Calgary's transit on-demand pilot project a success in new suburbs
Ward 3 Coun. Jyoti Gondek says she hopes city will look to expand the service
The transit on-demand pilot project in the north end of Calgary has been deemed a success, and some city councillors are hoping it will mean expanding the service.
The project kicked off in two new communities, Livingston and Carrington, in August 2019. It allows residents to use the free Calgary Transit On Demand app to book a van that picks them up from any location in those neighbourhoods and takes them to the North Pointe transit hub.
A city report on the project showed the pilot surpassed its four main goals — for ridership, customer satisfaction, app downloads and cost-per-ride — during its first seven months.
"They were hoping that at least 200 people would download the app and we actually had more than 1,600 people download the app," Coun. Jyoti Gondek said Monday on the Calgary Eyeopener.
She said an overwhelming majority of those people appear to have enjoyed their experience using the service.
"We were hoping for about an 85 per cent customer rating and we hit 97.2 per cent. So the indicators are really strong," the Ward 3 councillor said.
$338,000 price tag
The one-year, $338,000 pilot project was approved by council in November 2018, with the expectation of a report in the second quarter of 2020. Last August, the service launched with a vendor called Ride Co.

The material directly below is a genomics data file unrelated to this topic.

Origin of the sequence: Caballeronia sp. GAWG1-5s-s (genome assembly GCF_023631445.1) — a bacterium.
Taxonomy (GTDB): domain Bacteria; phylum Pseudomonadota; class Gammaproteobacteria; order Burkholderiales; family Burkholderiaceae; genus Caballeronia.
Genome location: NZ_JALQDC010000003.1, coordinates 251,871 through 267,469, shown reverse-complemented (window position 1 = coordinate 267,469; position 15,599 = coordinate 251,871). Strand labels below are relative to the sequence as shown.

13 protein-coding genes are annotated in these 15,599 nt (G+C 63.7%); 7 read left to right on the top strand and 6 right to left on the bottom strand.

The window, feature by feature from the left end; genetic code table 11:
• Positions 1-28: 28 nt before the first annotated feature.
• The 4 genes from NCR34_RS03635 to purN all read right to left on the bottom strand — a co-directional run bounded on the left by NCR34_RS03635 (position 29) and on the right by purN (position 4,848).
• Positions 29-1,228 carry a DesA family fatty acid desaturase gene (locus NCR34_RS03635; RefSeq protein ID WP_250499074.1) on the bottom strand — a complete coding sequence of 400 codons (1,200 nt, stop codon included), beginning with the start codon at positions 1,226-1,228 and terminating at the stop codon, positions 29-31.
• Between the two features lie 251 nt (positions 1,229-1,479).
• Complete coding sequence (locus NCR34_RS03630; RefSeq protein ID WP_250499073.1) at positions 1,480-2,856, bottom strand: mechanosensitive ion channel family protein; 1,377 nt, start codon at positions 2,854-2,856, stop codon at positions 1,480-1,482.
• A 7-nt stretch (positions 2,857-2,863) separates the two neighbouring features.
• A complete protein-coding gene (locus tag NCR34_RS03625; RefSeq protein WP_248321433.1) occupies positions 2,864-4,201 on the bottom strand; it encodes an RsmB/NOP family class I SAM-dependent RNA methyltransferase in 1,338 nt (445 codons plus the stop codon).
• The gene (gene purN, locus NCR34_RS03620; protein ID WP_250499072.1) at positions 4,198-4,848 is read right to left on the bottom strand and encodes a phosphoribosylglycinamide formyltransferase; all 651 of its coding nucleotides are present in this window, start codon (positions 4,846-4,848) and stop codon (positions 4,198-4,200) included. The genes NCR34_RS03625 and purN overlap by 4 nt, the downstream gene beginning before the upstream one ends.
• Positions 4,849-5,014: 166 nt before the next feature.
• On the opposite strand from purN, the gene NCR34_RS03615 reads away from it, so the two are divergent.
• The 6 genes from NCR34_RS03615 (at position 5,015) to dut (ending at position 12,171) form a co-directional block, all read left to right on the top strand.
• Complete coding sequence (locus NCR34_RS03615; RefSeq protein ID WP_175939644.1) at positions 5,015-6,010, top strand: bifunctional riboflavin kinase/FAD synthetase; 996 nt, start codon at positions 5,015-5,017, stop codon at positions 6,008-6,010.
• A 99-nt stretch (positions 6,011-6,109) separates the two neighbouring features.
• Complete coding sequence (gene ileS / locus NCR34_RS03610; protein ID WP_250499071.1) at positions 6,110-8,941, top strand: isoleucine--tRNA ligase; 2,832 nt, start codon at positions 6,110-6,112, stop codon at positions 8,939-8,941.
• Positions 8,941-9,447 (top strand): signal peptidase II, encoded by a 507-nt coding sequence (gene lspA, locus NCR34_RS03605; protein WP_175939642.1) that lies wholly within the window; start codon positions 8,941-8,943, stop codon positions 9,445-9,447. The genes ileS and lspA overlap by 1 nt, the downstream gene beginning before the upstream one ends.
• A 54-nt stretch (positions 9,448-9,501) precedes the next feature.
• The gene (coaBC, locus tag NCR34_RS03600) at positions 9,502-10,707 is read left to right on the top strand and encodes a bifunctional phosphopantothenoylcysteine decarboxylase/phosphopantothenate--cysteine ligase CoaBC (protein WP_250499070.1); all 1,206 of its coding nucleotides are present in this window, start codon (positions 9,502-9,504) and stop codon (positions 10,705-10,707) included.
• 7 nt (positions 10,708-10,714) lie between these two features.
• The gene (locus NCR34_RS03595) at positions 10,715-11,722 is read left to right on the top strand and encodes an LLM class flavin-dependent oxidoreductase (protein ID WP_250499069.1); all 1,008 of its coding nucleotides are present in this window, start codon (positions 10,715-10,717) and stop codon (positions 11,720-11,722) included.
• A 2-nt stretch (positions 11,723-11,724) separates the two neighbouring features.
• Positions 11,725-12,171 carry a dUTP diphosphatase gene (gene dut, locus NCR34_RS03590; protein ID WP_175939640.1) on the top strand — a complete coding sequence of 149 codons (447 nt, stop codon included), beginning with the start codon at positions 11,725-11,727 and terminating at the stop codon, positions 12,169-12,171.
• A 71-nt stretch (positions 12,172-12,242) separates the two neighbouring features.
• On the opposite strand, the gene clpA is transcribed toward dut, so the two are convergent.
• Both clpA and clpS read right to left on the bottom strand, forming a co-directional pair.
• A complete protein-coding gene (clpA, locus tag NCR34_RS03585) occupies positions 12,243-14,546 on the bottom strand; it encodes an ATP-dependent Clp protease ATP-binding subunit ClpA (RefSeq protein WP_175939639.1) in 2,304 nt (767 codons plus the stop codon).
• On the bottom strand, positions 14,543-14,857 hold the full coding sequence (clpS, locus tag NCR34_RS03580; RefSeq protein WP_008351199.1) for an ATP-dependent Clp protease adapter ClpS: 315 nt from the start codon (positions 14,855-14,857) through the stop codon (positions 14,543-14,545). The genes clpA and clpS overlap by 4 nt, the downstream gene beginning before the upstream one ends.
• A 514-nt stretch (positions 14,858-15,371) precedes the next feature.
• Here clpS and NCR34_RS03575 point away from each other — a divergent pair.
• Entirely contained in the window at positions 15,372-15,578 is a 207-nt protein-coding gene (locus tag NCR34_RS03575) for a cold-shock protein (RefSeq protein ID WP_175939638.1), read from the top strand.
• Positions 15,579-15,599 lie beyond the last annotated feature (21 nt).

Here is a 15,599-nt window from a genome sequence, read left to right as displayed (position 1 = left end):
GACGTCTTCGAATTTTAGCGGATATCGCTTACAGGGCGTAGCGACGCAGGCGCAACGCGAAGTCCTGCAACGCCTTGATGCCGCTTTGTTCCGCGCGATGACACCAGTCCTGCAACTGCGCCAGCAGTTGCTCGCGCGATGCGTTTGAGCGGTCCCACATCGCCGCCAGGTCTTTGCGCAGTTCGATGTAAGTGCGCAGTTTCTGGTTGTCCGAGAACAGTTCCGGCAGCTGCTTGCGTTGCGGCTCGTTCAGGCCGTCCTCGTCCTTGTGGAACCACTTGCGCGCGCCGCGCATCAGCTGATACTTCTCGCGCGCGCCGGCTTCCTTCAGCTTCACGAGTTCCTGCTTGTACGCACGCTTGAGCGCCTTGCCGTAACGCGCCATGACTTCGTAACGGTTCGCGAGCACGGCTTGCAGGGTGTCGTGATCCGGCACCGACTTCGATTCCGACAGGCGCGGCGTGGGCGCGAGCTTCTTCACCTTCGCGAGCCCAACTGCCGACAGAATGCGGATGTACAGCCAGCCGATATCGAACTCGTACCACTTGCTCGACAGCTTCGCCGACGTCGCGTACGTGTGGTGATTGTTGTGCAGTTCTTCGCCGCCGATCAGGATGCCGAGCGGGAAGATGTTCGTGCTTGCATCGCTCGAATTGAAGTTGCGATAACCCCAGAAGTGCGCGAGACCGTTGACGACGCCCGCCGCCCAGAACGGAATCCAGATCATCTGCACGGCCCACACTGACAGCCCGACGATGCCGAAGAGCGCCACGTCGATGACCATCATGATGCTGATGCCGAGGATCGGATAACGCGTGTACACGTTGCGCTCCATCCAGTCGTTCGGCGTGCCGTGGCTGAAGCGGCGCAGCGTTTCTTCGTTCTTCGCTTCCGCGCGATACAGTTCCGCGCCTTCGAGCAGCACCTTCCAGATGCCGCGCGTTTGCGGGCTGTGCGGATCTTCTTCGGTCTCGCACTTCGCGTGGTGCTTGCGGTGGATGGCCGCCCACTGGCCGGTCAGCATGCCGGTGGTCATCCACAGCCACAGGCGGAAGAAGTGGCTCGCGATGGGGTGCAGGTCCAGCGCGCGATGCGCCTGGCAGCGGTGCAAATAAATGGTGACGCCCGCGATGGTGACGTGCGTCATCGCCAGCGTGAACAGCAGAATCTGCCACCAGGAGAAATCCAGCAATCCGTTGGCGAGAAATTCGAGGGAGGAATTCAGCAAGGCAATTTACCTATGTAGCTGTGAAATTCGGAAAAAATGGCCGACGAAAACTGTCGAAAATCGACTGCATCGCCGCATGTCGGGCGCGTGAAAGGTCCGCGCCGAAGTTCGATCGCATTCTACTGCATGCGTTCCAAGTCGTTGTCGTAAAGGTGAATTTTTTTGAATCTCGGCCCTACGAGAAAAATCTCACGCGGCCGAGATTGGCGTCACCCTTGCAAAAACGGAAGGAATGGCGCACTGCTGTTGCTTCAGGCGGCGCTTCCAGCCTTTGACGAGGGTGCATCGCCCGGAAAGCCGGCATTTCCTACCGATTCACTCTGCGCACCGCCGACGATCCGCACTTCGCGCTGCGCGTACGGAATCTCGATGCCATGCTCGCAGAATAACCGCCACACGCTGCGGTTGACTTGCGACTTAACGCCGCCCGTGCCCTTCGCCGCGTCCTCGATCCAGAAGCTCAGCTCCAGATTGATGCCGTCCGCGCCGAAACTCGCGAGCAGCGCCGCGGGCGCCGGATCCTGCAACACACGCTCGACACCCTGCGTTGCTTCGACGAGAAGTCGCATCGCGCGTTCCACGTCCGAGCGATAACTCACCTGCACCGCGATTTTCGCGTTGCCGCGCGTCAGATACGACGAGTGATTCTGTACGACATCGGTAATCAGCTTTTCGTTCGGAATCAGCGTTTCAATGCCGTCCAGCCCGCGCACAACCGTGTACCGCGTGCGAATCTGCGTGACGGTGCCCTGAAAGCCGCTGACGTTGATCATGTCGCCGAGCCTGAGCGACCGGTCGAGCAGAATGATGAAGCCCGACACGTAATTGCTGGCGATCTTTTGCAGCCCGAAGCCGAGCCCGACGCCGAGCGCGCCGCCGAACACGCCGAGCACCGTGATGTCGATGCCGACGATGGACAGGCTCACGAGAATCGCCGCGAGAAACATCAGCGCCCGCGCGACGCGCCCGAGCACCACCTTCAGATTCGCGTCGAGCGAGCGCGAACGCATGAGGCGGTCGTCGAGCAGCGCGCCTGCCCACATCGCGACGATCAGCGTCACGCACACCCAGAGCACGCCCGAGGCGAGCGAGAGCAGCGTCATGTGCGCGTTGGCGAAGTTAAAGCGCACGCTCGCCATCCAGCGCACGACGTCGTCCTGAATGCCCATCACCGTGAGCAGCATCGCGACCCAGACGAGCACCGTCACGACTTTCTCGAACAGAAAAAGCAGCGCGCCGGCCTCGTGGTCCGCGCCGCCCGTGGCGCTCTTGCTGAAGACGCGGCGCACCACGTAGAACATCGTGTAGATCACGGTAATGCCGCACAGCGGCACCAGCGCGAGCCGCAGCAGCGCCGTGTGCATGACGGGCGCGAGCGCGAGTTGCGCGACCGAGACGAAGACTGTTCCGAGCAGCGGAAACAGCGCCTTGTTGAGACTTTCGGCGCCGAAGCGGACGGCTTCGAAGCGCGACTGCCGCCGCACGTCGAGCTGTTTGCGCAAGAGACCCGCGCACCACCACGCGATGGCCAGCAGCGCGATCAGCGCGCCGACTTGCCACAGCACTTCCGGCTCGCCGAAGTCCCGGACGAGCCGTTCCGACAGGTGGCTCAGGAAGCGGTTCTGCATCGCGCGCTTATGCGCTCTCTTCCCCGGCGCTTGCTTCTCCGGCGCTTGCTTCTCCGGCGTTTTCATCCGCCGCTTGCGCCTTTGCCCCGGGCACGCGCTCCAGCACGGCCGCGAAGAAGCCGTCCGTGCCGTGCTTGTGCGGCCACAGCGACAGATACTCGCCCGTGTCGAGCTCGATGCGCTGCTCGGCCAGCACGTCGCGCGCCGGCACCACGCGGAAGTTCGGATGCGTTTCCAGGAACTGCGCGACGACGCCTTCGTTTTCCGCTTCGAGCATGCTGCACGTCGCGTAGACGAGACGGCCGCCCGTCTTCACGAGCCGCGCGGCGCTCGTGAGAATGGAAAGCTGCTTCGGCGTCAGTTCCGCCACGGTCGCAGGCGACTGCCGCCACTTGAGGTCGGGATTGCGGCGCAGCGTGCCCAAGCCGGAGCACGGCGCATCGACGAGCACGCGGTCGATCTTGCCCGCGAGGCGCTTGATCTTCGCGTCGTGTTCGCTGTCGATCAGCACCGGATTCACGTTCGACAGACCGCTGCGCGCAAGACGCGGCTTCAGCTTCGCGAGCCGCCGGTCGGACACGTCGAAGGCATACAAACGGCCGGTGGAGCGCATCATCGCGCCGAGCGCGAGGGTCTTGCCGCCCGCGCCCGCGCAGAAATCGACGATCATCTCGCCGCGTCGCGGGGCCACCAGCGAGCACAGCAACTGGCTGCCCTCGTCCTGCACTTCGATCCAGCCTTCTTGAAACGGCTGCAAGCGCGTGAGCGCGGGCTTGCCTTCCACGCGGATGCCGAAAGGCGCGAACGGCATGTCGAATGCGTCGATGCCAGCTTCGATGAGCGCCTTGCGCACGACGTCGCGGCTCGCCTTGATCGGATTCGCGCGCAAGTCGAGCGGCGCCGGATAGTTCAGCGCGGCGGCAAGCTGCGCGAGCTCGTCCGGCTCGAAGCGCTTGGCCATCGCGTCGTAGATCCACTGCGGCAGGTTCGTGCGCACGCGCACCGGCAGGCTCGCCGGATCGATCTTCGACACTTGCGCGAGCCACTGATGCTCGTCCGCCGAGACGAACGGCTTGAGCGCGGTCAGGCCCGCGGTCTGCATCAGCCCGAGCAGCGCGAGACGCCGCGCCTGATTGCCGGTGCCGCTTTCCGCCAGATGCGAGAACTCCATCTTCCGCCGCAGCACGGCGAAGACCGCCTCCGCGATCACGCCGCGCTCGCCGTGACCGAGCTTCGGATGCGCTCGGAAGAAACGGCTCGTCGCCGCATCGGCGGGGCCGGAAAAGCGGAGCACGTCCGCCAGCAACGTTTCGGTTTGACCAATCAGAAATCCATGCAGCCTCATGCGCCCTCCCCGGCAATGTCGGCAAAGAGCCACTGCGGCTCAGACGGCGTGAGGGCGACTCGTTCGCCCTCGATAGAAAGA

Gondek said that when the pandemic began in March, ridership decreased across the board, so it was decided to focus the report on the seven months prior.
"The data that we do have shows that people were using the app to call for service when they needed it and they were going between where they live and North Pointe hub or just north of there, probably to get groceries, and using it like any other transit service," she said.
Rides cost the same as any Calgary Transit fare — $3.40 per adult and $2.35 for youth six to 17 — with transfers given to riders switching to another bus.
Pilot will help city plan future transit projects
Gondek said the project was necessary because it is expensive to introduce a new bus route into a community that is in the midst of growing its population base.
"The other thing is you're going to have to be somewhat intuitive and think about where people would want to get on and where they would want to get off," she said.
"With on-demand service, it actually takes the intuition out of play and it gives you the data you need to set up a proper bus service as soon as the population wants it. So it's not a guessing game anymore."
Gondek said that after the success of this pilot, she hopes to see more transit on-demand services introduced in the city.
"I really hope we do because it's this 'last mile concept' of how do you make sure that people have transit service and develop strong ridership habits before you can put a bus in, and I think this is a really good way to try it out," she said.
With the COVID-19 pandemic, Gondek said the city has had to terminate a lot of routes just because everyone's in a crisis situation financially.
"So for the city, if we're looking to add service back on in places that we're a little bit hesitant about bus service, maybe this pilot is an idea," she said.
The councillor said the service is already helping to fill that gap for people who live in parts of the city without regular transit services.
"We know that this pilot is working well, and even with Stage 1 of the Green Line, one of the most important things that happened is we have $100 million committed to creating what we've been calling a mobility corridor from the very edge of the city down into downtown," she said.
"And that would allow a dedicated route for either transit on-demand or buses as soon as they're in place. Just getting us ready for that rail line as soon as that money becomes available."
The report on the pilot project will be presented to city council's transportation committee on Wednesday.
With files from the Calgary Eyeopener.